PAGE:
The semantic links among the web pages of the web site are also determined (504). The semantic links can be defined by the directory structure of the directories within which the web pages are stored. For instance, one such directory structure is depicted in FIG. 2, as has been described. The directory structure within which the web pages of the web site are stored defines or describes the semantic links among the web pages, because it is presumed that different web pages have been purposefully and organizationally placed in different directories by the web site designer. As such, the designer intended a given semantic structure of the web pages by virtue of his or her placement of the pages in the different directories. Furthermore, the directory structure does not define or describe physical links among the web pages, because there may not be a direct linking between or among the web pages of a given directory or sub-directory; rather, the relationship between or among such web pages may only be semantic.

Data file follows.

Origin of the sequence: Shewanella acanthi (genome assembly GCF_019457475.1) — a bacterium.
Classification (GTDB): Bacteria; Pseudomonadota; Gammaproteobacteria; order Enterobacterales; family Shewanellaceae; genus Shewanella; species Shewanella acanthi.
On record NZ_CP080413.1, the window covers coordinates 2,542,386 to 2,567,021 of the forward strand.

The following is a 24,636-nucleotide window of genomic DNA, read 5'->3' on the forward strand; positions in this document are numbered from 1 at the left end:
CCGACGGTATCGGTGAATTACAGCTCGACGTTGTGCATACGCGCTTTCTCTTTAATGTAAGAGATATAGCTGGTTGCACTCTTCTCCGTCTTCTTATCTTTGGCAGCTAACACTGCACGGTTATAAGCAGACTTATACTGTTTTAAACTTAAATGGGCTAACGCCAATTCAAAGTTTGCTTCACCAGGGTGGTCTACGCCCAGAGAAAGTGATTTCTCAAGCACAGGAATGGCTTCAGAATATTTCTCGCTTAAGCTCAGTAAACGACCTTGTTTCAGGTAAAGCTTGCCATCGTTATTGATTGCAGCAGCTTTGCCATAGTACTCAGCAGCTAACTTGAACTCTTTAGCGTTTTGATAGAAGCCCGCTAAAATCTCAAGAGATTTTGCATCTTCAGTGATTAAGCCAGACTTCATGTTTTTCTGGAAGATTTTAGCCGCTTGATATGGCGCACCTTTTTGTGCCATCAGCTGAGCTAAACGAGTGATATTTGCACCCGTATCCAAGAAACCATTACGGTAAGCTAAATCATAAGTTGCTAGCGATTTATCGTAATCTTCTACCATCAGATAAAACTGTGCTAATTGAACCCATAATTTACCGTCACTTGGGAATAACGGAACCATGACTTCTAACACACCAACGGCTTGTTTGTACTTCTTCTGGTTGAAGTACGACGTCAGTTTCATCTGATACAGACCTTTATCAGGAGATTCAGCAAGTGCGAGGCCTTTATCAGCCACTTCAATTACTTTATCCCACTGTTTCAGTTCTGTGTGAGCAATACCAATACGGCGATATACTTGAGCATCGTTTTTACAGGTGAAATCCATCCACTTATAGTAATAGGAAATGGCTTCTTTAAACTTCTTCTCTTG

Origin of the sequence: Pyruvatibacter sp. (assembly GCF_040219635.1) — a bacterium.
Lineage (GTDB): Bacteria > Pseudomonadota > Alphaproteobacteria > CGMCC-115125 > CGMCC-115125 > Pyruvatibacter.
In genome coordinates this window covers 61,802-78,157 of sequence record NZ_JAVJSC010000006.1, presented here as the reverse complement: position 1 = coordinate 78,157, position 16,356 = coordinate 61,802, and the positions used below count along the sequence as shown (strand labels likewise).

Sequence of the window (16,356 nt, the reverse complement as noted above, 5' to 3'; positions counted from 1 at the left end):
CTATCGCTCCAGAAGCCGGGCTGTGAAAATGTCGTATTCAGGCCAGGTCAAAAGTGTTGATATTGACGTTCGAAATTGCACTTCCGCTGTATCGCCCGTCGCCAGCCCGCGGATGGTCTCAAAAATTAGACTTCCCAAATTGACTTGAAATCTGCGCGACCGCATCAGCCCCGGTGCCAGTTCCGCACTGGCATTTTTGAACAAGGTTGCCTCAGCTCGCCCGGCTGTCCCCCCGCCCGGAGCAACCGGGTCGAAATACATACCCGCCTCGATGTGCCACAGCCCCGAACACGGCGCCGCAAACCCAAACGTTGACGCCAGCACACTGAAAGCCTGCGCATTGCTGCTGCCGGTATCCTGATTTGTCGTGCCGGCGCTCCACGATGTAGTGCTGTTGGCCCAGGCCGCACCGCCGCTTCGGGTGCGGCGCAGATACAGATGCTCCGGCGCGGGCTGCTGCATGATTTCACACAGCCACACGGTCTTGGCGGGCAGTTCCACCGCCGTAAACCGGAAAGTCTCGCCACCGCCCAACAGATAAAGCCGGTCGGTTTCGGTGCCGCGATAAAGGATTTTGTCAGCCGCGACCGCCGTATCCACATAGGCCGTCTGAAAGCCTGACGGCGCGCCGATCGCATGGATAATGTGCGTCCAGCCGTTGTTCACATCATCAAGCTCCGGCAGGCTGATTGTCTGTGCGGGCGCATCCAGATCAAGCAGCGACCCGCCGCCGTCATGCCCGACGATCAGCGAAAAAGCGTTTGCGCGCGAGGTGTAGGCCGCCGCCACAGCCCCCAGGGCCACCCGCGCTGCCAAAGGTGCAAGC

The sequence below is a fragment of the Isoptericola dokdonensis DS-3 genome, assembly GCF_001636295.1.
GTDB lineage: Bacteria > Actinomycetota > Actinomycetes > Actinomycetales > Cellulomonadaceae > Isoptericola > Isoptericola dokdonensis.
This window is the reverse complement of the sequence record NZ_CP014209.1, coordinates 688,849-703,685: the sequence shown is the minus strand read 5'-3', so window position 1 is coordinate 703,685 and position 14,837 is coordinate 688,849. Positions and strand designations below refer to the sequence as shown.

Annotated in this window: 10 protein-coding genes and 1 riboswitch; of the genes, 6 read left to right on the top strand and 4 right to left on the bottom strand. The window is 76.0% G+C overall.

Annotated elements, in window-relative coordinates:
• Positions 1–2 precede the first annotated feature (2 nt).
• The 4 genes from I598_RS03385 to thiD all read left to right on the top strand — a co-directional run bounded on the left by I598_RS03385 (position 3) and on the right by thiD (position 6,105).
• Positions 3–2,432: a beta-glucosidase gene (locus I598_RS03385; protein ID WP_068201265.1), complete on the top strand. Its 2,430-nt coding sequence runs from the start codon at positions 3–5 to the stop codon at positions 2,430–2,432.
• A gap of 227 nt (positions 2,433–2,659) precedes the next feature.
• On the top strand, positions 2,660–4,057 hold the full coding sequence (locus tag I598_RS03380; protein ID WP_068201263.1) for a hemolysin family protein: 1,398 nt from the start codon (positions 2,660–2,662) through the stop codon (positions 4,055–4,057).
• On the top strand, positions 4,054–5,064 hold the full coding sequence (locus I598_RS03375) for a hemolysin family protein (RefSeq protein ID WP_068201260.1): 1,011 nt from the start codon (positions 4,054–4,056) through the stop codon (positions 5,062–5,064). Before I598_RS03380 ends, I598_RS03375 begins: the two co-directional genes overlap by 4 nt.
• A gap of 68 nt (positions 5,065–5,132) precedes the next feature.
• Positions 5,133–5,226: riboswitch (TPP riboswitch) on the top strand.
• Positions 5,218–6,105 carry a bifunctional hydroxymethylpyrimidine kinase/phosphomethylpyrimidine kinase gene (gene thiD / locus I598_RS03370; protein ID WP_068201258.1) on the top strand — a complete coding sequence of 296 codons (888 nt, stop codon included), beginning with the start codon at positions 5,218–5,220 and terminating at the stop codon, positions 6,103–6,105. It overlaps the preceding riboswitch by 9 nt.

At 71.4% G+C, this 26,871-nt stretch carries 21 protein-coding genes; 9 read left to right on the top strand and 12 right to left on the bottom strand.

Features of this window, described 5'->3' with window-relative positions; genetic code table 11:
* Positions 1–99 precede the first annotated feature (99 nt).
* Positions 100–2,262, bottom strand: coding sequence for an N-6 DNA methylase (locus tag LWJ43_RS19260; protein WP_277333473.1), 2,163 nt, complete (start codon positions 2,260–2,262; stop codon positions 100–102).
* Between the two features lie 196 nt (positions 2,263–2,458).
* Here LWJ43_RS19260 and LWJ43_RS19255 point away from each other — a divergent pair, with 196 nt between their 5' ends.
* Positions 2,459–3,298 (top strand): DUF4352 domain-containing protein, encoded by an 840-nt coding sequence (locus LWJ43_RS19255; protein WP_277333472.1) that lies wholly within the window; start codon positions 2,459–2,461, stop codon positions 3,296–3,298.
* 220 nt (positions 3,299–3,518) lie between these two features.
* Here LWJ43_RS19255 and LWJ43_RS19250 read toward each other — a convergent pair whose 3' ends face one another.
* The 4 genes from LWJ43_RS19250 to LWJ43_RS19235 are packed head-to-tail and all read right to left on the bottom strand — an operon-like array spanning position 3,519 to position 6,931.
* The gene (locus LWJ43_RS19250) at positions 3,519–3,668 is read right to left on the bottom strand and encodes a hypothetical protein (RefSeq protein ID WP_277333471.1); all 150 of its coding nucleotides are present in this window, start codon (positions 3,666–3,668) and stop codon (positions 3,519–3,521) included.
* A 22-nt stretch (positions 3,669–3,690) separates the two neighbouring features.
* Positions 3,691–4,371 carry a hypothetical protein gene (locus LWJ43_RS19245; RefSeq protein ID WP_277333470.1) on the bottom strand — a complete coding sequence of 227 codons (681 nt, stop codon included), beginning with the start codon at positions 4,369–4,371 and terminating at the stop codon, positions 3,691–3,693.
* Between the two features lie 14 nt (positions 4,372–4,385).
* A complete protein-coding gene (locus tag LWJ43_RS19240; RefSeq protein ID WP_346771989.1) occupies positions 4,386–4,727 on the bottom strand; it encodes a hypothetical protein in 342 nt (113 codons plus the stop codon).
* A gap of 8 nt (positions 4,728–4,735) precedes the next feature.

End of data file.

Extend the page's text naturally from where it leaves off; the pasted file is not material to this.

Determining the semantic links is not restricted to either a specific formatting of the directory structure within which the web pages are stored, nor to a specific formatting of the file names of the files representing the web pages. For example, with respect to the directory structure of FIG. 2, it has been described that the prior art has difficulty where the home directory 206 has the same hierarchical level as the hardware directory 204 and the software directory 208, where the home page in the home directory 206 links to the primary pages in the directories 204 and 208. By comparison, at least some embodiments of the invention do not have such difficulty with this kind of directory structure; that is, they do not have such difficulty with this type of specific formatting of the directory structure. Furthermore, still with respect to the directory structure of FIG. 2, it has been described that the prior art has difficulty where the index.html file in the hardware directory 204 is instead named hardware.html. By comparison, at least some embodiments of the invention do not have such difficulty with this kind of file naming; that is, they do not have such difficulty with this type of specific formatting of the names.